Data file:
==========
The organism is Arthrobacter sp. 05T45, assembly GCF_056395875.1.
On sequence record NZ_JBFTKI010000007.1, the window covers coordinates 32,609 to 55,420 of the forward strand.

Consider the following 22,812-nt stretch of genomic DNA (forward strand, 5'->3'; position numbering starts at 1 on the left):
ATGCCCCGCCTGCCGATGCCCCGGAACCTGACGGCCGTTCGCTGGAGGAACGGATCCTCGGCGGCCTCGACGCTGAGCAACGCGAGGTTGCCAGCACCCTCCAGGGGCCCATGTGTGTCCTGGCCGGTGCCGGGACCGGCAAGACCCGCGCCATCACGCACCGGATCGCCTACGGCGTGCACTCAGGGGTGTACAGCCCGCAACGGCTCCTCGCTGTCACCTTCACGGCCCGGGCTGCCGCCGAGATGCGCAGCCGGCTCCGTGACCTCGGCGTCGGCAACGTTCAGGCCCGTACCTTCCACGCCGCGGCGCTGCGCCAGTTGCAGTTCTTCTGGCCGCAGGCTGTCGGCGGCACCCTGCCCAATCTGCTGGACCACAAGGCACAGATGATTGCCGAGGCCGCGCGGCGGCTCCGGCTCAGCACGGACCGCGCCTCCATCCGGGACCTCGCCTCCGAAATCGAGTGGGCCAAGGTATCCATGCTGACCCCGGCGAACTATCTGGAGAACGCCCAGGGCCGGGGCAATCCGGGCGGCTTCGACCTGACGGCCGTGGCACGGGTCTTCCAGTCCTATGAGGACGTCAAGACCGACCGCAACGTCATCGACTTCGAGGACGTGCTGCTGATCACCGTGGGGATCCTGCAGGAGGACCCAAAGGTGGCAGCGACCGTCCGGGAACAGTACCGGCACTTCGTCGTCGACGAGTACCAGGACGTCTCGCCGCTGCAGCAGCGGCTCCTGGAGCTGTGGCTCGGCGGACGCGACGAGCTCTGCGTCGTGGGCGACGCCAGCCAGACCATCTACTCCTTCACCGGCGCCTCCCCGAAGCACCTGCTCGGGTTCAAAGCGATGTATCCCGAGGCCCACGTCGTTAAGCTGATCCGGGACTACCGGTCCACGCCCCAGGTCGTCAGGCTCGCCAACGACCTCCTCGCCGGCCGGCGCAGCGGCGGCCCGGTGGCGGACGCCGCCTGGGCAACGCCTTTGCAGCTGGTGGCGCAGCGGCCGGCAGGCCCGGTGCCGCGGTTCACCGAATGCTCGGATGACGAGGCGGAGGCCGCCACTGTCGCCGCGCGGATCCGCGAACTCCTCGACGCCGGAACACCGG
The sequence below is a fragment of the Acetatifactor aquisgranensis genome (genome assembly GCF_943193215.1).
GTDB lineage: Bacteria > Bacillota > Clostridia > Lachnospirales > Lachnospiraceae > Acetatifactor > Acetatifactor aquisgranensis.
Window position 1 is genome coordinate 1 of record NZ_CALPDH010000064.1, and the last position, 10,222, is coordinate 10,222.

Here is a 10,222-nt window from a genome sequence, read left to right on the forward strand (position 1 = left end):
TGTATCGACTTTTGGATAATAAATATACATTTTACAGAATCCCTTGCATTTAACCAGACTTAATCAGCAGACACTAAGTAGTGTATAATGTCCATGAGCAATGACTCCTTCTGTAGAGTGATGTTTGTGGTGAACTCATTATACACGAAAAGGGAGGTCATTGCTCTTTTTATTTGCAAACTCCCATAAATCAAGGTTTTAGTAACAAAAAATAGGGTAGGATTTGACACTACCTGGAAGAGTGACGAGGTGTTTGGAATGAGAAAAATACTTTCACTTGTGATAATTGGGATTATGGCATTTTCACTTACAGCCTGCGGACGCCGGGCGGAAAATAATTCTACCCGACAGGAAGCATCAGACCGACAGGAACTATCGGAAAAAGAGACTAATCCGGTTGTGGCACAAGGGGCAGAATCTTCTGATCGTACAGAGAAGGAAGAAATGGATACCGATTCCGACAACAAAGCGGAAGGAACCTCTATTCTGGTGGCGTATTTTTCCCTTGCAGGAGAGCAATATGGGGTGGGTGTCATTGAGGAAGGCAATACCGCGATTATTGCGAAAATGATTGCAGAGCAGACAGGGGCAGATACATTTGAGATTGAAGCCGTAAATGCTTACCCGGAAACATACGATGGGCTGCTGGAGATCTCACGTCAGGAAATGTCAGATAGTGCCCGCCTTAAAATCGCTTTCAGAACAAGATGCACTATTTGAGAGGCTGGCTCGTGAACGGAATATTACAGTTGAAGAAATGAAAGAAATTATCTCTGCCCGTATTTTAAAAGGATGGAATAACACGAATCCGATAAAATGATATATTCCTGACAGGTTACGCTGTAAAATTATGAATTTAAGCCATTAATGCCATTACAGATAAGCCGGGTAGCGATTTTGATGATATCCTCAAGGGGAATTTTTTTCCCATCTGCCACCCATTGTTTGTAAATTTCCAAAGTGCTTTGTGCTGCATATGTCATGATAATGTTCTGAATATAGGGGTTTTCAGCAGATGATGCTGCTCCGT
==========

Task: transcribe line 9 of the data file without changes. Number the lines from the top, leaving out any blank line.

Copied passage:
TGTATCGACTTTTGGATAATAAATATACATTTTACAGAATCCCTTGCATTTAACCAGACTTAATCAGCAGACACTAAGTAGTGTATAATGTCCATGAGCAATGACTCCTTCTGTAGAGTGATGTTTGTGGTGAACTCATTATACACGAAAAGGGAGGTCATTGCTCTTTTTATTTGCAAACTCCCATAAATCAAGGTTTTAGTAACAAAAAATAGGGTAGGATTTGACACTACCTGGAAGAGTGACGAGGTGTTTGGAATGAGAAAAATACTTTCACTTGTGATAATTGGGATTATGGCATTTTCACTTACAGCCTGCGGACGCCGGGCGGAAAATAATTCTACCCGACAGGAAGCATCAGACCGACAGGAACTATCGGAAAAAGAGACTAATCCGGTTGTGGCACAAGGGGCAGAATCTTCTGATCGTACAGAGAAGGAAGAAATGGATACCGATTCCGACAACAAAGCGGAAGGAACCTCTATTCTGGTGGCGTATTTTTCCCTTGCAGGAGAGCAATATGGGGTGGGTGTCATTGAGGAAGGCAATACCGCGATTATTGCGAAAATGATTGCAGAGCAGACAGGGGCAGATACATTTGAGATTGAAGCCGTAAATGCTTACCCGGAAACATACGATGGGCTGCTGGAGATCTCACGTCAGGAAATGTCAGATAGTGCCCGCCTTAAAATCGCTTTCAGAACAAGATGCACTATTTGAGAGGCTGGCTCGTGAACGGAATATTACAGTTGAAGAAATGAAAGAAATTATCTCTGCCCGTATTTTAAAAGGATGGAATAACACGAATCCGATAAAATGATATATTCCTGACAGGTTACGCTGTAAAATTATGAATTTAAGCCATTAATGCCATTACAGATAAGCCGGGTAGCGATTTTGATGATATCCTCAAGGGGAATTTTTTTCCCATCTGCCACCCATTGTTTGTAAATTTCCAAAGTGCTTTGTGCTGCATATGTCATGATAATGTTCTGAATATAGGGGTTTTCAGCAGATGATGCTGCTCCGT